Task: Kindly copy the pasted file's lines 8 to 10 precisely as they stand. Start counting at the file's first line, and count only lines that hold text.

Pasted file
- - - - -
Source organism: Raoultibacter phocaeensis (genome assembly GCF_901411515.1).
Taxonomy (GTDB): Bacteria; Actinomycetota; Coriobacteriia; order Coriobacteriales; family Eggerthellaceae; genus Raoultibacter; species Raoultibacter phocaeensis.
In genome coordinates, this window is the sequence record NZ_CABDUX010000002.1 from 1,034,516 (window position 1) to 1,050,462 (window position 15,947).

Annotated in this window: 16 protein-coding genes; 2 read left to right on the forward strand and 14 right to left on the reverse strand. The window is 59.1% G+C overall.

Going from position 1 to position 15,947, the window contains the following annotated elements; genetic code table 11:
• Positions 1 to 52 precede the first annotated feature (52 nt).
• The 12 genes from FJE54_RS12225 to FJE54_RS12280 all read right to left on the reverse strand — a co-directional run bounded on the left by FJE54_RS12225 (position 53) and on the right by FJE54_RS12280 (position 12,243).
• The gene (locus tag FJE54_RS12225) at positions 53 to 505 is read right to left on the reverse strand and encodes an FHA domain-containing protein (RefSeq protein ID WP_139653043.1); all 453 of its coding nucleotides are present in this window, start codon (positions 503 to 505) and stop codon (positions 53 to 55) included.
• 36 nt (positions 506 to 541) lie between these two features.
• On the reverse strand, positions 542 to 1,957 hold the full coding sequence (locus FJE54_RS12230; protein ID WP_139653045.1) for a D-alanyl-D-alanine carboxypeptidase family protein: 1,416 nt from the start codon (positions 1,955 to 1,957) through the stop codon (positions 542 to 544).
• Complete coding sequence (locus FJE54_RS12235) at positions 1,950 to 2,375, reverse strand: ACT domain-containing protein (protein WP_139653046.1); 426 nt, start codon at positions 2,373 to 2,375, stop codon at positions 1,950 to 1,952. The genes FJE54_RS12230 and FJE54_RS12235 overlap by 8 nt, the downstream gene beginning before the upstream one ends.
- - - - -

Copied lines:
• The gene (locus tag FJE54_RS12225) at positions 53 to 505 is read right to left on the reverse strand and encodes an FHA domain-containing protein (RefSeq protein ID WP_139653043.1); all 453 of its coding nucleotides are present in this window, start codon (positions 503 to 505) and stop codon (positions 53 to 55) included.
• 36 nt (positions 506 to 541) lie between these two features.
• On the reverse strand, positions 542 to 1,957 hold the full coding sequence (locus FJE54_RS12230; protein ID WP_139653045.1) for a D-alanyl-D-alanine carboxypeptidase family protein: 1,416 nt from the start codon (positions 1,955 to 1,957) through the stop codon (positions 542 to 544).